This DIY tutorial will show you how easy it is to paint a brick fireplace white as well as how to prevent soot stains from bleeding through.
If you’ve been following my Instagram stories lately, you’ll know that my brick fireplace was recently painted white.
It was a quick and painless DIY project with such a satisfying end result. There’s really nothing like the power of paint to totally transform a space in practically no time.
The fireplace is so bright, white and clean. Exactly the look I wanted. I chose the paint the inside of the fireplace (the firebox) black. Painting it black helps it recede so that it’s not the focal point of the fireplace.
One unintended result of such a white fireplace is that it completely changed the feeling of the room. This whole wall is now so bright that my white coffee table was simply TOO much white for the space. In fact, I’ve been thinking of replacing the coffee table anyway since the baby is starting to walk. It just had too many corners and made me nervous. So I recently ordered this one online and I’m loving it in the space…except for the fact that the gray work no longer worked. So I also ordered a new rug! And then the rug was a lot busier than the previous one so my throw pillows no longer work. I’m still looking for the perfect replacement for those :-)
Seriously. One quick afternoon project that didn’t cost me a dime ended up costing me a few hundred dollars in other purchases. Oops! In all seriousness, it looks awesome and I’m excited to share it with you once I figure out my throw pillow situation.
Now on to the tutorial!
DIY: How to Paint a Brick Fireplace White
1. Clean The Fireplace
Make sure your fire place is clean. Mine has never ever been used so it’s spotless. I simply swept it. But if you’ve previously used yours, you’re going to want to use some TSP to scrub down any dirt or soot.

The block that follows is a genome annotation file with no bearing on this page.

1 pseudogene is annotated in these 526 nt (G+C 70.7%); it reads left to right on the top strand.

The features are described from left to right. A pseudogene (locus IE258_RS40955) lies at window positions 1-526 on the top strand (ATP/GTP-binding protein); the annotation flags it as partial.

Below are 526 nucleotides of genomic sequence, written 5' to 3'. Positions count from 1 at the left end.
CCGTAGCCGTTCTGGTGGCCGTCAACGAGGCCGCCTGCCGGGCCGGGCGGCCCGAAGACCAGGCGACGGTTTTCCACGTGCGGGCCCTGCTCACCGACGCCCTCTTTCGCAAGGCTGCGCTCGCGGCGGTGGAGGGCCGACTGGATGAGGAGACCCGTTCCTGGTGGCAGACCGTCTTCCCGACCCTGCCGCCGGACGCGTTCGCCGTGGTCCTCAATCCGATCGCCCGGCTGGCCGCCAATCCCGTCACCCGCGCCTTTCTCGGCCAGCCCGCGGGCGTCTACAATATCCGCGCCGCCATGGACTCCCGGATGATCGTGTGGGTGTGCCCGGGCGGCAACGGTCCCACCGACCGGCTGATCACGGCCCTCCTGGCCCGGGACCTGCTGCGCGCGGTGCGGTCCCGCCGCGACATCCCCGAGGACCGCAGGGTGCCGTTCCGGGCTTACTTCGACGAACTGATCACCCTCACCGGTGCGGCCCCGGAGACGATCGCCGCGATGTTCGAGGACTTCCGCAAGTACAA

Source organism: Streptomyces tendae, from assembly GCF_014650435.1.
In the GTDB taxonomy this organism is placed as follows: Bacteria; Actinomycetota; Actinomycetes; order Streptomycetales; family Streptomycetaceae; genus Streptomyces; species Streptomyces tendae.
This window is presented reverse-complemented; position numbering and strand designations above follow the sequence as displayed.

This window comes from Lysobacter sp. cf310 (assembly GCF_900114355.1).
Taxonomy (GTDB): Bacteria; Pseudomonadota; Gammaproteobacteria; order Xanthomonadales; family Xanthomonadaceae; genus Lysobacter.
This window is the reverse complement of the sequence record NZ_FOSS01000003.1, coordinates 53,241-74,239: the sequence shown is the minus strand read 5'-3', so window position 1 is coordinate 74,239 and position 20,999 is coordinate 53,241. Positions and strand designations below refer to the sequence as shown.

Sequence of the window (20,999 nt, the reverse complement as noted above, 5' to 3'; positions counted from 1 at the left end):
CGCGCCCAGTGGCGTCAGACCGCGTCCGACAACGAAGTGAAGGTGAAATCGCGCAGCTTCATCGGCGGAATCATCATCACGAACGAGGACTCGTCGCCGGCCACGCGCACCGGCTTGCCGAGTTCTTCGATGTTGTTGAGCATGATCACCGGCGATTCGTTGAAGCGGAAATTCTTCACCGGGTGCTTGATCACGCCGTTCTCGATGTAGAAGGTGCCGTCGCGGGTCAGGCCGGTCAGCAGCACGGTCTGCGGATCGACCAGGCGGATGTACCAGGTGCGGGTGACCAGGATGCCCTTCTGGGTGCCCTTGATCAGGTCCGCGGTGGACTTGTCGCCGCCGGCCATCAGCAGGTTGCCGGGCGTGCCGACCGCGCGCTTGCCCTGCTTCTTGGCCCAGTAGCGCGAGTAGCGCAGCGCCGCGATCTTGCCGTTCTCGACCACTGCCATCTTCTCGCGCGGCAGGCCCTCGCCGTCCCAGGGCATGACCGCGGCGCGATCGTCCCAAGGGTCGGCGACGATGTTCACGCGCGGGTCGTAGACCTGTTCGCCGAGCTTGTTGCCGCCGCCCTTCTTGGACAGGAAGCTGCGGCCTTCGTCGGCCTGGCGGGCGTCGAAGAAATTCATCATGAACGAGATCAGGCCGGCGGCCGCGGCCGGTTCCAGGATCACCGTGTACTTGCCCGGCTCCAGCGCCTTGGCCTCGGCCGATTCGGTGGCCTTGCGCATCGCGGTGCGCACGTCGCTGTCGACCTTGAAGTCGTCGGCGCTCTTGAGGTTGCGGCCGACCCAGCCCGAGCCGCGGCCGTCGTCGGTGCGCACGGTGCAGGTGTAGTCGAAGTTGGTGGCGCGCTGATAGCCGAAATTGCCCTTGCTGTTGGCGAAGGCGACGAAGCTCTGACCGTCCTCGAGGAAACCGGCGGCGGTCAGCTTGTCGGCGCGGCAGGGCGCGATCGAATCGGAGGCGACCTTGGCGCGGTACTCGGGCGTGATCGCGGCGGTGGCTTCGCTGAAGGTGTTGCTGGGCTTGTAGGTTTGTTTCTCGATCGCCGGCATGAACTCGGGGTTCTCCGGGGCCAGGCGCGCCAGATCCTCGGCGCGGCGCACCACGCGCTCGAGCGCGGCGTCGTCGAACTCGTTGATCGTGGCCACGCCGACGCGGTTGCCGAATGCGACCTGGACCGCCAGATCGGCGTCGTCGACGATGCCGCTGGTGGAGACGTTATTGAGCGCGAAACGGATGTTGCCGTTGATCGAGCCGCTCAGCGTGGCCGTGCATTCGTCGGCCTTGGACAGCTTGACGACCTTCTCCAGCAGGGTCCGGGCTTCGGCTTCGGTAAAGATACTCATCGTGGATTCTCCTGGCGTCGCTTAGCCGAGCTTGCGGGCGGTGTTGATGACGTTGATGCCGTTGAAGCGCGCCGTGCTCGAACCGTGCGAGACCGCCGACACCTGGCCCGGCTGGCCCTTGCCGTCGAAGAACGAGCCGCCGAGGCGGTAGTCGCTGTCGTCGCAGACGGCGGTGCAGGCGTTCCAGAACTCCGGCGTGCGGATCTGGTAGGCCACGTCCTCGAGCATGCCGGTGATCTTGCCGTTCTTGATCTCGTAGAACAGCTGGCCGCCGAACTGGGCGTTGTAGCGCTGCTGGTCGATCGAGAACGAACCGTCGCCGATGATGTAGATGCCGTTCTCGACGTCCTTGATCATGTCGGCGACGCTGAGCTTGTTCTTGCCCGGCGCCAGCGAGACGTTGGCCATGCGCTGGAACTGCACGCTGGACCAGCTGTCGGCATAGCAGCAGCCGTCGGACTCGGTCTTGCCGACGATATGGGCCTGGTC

2. Prime The Brick
The most important step is to use a good primer. I highly recommend Sherwin Williams Loxon Concrete & Masonry Primer. It seals imperfections in the brick as well as seals stains so that any soot stains won’t bleed through.
I applied it with a 4 inch nappy roller and used a paint brush for the edges and to really get into any cracks. I primed the firebox first, then painted it and then primed the hearth before painting it. That way I could paint the entire inside of the fireplace without worrying about putting my hand in wet primer on the hearth.
3. Paint the Firebox
Using the roller, paint the inside of the fireplace with black paint. I used a satin finish because that’s what I already had but feel free to use a flat finish. This will more than likely need two coats. Because both the firebox and hearth were the same brick (i.e. same color) I had to create an artificial line where the firebox ended and hearth started. To keep the line neat and straight, I used a small artist’s paintbrush.
4. Paint the Hearth
Once the firebox has been painted, the hearth gets a minimum of two coats of white paint. I chose to use Sherwin Williams’ ProClassic Enamel paint in Extra White. This paint is less likely to peel or chip off, it’s self leveling, doesn’t leave paint strokes and is non-yellowing. I chose the extra white finish so that it would stand out from the white trim surrounding it.
And that is it! Easy right? From start to finish (including drying time), the whole thing took me about 4 hours. Not a bad weekend DIY project if I do say so myself!
If you found this DIY tutorial on How to Paint a Brick Fireplace White helpful, let me know in the comments! And of course, if you have any questions about my method or the products I used, let me know, too!